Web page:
So, Spain finally did it and won the European cup. And deservedly - if nail-bitingly - so. Easily the best team in the tournament. Needless to say, today will be an ‘unofficial holiday’. Re-watching the highlights on British TV, I had to smile at the exuberant comment that it didn’t matter now whether one was Castilian, Basque or Catalan; all were rejoicing in the nation’s victory. My elder daughter had earlier called me from San Sebastian in the Basque Country to tell me the bar she was in was as quiet as the grave. The other amusing thing was reading English reports posing the question of what the national team could learn from Spain’s approach to the game. Under a bloody Italian manager renowned for his defensive mindset!?
As I’ve said before, Spanish reports of football matches seem to me to be superior to those in British papers. One reason, I guess, is that a lot of stuff gets written, so the chances of some it being great are higher. Anyway, I like this summary from El País’s Ernesto Valverde:- You can be a simple champion or a worthy champion, even a brilliant champion or a dubious champion. What is more difficult is to be universally regarded as a champion, both within and without your own country. Spain is this sort of unanimous champion, only infrequently recognised by the football world. The team’s play has been the best, the most lucid, and the most brilliant - above all, at key moments – that’s to say from the quarter finals on, when the demands and the pressure are at their greatest. Suffice to say that Spain won her last three matches without conceding a single goal and always attacking. This gives you a good idea of the side’s brilliance, highlighted ultimately in a great final, against a Germany which, come what may, is always to be feared in important matches. And I also enjoyed this ad from the beer company, Cruzcampo:-
They said we were small,
But we defeated giants.
That our anthem lacked words,
But we have written history in letters of gold.
That we would choke in the quarter-finals,
And not make it to the final.
But, if the past was black,
We have stained it red.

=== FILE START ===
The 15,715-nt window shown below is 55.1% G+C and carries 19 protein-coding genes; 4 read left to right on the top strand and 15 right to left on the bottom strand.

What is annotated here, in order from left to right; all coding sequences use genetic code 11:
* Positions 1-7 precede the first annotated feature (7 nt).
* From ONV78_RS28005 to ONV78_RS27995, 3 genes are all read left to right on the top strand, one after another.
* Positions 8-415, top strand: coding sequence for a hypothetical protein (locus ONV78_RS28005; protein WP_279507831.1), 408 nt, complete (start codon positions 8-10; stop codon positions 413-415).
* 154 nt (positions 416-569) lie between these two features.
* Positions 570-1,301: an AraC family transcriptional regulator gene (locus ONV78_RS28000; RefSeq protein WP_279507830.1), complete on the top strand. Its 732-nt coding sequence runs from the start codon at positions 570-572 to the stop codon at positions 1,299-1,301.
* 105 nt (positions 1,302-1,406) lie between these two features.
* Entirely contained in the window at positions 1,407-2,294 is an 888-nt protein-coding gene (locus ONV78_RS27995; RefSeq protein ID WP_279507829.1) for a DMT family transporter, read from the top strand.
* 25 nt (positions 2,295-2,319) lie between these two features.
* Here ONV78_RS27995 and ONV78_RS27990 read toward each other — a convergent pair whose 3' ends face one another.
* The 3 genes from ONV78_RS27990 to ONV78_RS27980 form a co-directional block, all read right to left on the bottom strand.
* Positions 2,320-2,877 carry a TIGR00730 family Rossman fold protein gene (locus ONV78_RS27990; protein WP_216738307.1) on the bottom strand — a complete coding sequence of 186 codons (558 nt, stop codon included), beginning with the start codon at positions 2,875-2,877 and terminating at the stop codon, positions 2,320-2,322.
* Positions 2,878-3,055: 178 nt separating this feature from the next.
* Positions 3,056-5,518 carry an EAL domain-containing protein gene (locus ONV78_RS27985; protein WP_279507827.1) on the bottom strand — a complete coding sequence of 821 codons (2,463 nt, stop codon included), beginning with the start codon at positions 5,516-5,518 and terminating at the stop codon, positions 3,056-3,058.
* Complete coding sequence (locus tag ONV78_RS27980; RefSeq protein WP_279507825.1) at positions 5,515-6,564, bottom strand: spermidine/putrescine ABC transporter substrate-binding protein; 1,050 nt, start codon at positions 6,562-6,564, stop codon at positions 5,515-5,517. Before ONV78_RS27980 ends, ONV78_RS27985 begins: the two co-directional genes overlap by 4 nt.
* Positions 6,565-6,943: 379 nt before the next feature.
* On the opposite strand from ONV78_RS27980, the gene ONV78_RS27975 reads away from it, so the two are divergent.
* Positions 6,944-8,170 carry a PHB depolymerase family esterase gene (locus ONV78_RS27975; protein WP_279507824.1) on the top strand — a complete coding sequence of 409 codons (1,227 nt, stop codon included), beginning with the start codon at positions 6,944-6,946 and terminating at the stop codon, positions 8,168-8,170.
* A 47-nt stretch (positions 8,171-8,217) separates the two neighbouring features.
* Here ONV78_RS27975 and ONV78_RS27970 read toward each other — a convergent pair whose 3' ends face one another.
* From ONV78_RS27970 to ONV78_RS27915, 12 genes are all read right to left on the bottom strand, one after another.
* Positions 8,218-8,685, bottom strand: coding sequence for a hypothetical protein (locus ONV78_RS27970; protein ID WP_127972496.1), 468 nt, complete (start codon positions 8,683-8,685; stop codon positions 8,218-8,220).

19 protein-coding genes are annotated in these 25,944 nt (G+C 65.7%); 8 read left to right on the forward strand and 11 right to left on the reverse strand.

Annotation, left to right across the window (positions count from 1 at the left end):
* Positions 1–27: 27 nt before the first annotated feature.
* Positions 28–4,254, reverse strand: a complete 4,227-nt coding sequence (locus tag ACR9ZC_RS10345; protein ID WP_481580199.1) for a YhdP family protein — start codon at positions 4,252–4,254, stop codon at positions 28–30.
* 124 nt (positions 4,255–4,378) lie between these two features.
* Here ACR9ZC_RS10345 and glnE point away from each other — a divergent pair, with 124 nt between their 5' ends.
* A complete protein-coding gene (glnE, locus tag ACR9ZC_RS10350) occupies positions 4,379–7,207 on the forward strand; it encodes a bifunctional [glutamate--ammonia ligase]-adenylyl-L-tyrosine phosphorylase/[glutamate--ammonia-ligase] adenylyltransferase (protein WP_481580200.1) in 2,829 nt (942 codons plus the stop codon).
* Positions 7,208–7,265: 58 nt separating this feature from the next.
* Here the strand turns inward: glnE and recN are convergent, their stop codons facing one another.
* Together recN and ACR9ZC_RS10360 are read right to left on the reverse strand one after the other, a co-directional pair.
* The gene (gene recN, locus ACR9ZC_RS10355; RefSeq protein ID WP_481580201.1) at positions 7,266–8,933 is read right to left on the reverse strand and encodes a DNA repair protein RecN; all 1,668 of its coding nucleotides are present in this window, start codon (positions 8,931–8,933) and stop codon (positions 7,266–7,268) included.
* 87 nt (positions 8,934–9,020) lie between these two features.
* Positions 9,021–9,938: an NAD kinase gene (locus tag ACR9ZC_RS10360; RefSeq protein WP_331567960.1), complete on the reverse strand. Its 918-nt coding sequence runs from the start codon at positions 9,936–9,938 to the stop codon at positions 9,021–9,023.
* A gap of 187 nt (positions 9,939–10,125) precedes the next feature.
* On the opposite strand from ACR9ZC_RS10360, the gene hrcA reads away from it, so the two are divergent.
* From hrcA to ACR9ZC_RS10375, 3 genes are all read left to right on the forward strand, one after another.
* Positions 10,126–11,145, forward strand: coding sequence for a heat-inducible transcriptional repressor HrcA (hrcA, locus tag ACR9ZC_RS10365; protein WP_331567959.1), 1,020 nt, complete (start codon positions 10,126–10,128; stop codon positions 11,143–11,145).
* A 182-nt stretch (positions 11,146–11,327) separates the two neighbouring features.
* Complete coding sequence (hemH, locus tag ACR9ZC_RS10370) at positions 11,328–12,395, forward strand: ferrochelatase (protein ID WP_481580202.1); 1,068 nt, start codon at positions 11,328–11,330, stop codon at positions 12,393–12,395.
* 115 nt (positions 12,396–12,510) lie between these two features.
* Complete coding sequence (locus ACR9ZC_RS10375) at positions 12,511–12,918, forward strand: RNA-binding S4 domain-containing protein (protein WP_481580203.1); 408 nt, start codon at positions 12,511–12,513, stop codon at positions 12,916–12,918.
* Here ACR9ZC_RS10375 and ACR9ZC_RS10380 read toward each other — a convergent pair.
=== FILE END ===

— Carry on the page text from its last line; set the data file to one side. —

As some readers will have twigged, it was always unlikely that I would deliver on my promise to post Spain’s Negatives today. Inappropriate in the festive atmosphere of today and ungallant, if Spain had lost. Wednesday?
I guess we all find it easy to understand why English is not called Londonese. Or Sussexese. Or, indeed, anything other than English. I say this because a writer in El País today made the point that it’s wrong for the Spanish to call their language Castellano and not Español. Apart from being technically incorrect, it makes it easier for ‘nationalists’ on Spain’s periphery to disassociate themselves from a language associated with another part of the country, as opposed to one associated with Spain as a whole. Fair point, I think.
The UK insanity of police checks on anyone and everyone who has anything to do with kids is even greater than I thought. It turns out that “the Criminal Records Bureau check is not transferable, requiring some people who volunteer for a wide range of activities to have two, three or even more. One man has had to have five separate checks - one for being a teacher at a secondary school, another for teaching voluntarily at a primary school, a third so that he can run a Cub Scout pack, yet another because he sings in a church choir and a fifth because he is the voluntary licensee of the church club”. Why would anyone bother to volunteer for anything now? Except paedophiles who don’t yet have a criminal record. Perhaps the whole scheme is actually a fiendishly clever way to catch these. And maybe pigs really can fly.
Of all Spain’s provincial capitals, Pontevedra is now said to have the cheapest new flats, going for an average of €1,484 per square metre. Followed by Badajoz, at 1,527, and Lugo [another Galician city], at 1,547. This has possibly got something to do with all the huge flat blocks which have been constructed in the last three years here. And which have yet to come on stream. So prices may be lower than this next year.
I popped into the HQ of the Rias Baixas tourist board to see if they had any new leaflets or brochures for this summer. I came out with 64 of these, weighing 3.5 kilos. Or 7.7 pounds. They were a delight to carry the mile back to my car in the 30 degree midday heat. But I’m ready for just about any question now.